Irregularities of Capitalist Market: Reconsidering Marx’s “Theory of Market Value“

Kei Ehara
  kei.ehara@gmail.com
  

Abstract

Karl Marx once emphasised continuous fluctuation and dispersion observed in market as the characteristic of the capitalist mode of production, stating “[t]he possibility, therefore, of a quantitative incongruity between price and magnitude of value, i.e. the possibility that the price may diverge from the magnitude of value, is inherent in the price-form itself. This is not a defect, but, on the contrary, it makes this form the adequate one for a mode of production whose laws can only assert themselves as blindly operating averages between constant irregularities.” Whilst this recognition was to reassert itself in the description of the social division of labour and be put as “the anarchy of commodity producing society” by Rudolf Hilferding, the causes and effects of the “irregularities” within the market per se were investigated further by some Japanese Marxians such as Kozo Uno and his followers, making a unique achievement in the “theory of market value” in Capital Vol.3. According to Uno, “[t]he market value of a commodity must reflect an equilibrium of demand and supply, the market value being the centre of the fluctuation of the market price of the commodity. …Hence the determination of the market value of a commodity depends upon the conditions of production under which the supply of the commodity is capable of being adjusted to the demand for it.” This idea correctly recognizes flexible relation between market and production, which allows the coexistence of plural conditions of production in theory. But here Uno skipped one important question: how do capitalists distinguish those plural conditions of production? Both Marx and Uno seem to have taken it for granted that the difference among the conditions of production was obvious. Is it true?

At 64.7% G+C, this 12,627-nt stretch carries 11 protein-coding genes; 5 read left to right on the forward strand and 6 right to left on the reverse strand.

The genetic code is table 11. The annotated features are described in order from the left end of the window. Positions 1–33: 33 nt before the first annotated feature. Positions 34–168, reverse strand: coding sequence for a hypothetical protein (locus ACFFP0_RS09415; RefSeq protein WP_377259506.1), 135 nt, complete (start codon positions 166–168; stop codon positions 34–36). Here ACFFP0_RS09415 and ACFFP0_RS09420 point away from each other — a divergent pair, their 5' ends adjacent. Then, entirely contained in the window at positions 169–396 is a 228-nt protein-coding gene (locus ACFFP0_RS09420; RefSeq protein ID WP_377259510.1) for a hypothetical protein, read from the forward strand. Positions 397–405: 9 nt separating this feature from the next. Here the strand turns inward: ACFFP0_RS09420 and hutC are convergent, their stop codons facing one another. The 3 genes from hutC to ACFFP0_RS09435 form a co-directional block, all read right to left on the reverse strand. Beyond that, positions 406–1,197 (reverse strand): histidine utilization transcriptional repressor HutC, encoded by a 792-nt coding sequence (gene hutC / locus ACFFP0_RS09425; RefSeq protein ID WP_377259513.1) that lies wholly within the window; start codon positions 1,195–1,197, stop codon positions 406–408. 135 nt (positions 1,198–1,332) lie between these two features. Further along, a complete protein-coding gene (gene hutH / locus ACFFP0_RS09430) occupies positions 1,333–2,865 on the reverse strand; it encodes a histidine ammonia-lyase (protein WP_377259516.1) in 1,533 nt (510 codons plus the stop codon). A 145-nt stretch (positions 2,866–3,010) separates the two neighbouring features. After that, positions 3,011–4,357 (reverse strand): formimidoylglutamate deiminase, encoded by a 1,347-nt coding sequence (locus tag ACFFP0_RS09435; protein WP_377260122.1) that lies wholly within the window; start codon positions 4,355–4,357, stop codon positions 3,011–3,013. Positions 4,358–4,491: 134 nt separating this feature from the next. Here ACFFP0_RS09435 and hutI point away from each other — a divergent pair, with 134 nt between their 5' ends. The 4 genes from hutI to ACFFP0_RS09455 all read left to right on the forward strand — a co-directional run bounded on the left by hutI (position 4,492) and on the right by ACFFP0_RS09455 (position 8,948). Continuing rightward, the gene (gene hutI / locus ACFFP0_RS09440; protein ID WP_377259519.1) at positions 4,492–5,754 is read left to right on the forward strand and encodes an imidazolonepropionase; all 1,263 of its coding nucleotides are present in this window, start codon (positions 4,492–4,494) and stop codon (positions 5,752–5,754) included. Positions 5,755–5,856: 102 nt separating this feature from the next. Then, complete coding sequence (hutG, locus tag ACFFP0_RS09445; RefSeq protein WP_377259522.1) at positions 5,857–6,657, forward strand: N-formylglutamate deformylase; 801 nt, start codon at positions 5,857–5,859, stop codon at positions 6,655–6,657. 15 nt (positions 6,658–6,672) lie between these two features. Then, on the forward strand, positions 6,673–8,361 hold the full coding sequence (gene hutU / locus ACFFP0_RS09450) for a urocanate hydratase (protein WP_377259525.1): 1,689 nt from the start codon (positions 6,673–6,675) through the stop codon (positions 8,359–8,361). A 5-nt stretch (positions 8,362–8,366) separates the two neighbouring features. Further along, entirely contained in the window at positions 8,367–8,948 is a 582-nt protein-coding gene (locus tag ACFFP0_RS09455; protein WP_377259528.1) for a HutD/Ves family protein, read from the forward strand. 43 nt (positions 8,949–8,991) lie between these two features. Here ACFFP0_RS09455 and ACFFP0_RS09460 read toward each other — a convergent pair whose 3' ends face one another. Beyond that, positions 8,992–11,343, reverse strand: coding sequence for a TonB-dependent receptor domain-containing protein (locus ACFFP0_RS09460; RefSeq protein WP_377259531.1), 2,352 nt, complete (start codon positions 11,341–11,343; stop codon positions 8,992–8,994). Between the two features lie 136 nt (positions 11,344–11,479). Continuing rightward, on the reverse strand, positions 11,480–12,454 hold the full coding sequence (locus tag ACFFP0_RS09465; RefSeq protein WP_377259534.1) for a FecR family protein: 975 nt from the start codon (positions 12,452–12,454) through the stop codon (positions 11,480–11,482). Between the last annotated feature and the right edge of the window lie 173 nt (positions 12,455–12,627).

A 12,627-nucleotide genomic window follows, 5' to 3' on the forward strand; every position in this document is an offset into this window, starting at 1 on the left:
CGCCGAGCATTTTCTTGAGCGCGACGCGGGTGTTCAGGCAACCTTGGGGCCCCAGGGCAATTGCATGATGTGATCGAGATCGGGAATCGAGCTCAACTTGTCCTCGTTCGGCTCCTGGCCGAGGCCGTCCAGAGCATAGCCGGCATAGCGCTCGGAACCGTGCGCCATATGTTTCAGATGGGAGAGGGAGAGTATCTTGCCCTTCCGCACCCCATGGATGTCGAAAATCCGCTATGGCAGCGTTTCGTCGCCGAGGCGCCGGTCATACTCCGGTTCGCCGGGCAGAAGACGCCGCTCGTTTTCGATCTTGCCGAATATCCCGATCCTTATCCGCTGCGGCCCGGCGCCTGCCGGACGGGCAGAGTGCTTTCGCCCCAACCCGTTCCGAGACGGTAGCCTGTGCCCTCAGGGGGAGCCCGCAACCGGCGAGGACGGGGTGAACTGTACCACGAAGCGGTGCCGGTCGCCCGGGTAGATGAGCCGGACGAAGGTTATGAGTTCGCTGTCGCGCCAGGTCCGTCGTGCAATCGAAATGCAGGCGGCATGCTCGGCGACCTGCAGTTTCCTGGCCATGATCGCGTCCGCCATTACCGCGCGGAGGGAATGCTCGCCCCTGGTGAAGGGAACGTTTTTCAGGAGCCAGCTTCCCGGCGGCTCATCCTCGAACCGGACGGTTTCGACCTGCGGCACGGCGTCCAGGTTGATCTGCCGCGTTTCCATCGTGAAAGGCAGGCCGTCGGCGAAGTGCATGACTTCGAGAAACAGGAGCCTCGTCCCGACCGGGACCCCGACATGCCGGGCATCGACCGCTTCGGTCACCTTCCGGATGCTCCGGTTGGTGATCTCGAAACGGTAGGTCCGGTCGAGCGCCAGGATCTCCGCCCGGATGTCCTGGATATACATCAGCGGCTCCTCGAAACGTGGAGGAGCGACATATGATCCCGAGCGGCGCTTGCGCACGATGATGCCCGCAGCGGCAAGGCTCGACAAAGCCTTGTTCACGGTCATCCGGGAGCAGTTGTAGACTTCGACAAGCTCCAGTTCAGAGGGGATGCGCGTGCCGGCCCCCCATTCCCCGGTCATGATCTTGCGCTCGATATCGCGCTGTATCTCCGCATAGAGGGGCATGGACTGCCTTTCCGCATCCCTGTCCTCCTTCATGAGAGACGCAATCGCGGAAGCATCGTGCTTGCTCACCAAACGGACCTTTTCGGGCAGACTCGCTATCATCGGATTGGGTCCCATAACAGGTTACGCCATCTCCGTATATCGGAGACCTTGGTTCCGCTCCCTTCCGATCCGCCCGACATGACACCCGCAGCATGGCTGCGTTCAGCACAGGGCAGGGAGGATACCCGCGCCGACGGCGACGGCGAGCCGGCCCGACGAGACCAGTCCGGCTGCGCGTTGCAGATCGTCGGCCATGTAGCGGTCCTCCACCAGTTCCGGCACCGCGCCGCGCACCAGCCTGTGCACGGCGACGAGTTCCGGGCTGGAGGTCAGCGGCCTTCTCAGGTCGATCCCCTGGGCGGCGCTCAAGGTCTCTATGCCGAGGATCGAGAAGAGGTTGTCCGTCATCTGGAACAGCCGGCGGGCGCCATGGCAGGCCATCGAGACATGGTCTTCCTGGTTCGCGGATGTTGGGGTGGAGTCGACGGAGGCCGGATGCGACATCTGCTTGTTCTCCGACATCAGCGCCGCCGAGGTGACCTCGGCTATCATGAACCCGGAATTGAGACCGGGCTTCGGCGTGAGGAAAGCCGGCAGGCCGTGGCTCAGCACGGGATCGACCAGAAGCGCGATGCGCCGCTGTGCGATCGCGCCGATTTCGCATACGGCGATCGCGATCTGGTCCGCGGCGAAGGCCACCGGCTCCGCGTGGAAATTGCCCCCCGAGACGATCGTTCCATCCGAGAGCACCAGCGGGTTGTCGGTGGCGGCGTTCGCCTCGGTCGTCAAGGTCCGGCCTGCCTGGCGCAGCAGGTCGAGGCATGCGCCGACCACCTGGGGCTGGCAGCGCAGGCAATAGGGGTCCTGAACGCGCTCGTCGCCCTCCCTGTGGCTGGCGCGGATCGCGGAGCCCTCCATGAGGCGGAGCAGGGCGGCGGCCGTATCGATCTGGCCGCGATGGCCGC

This paper critically expands Uno’s insight on the theory of market value through the formulation on the profitability of conditions of production, thereby contributing to the more fundamental understanding of capitalist market. In order to analyse the profitability of conditions of production, we avail ourselves of price equations, shown as simultaneous equations representing production of two kinds of commodities. One of the solutions can be regarded as formulated profitability in terms of the rate of profit. Our example shows that the superiority of a condition of production may depend on which price of production is taken as a standard for the evaluation on the profitability when there are two conditions of production in both industries. This indetermination overlooked by Marx and Uno could be another crucial source of irregularities of capitalist market.

Political economy - Technology - Uno School - Japanese Marxism - profit rate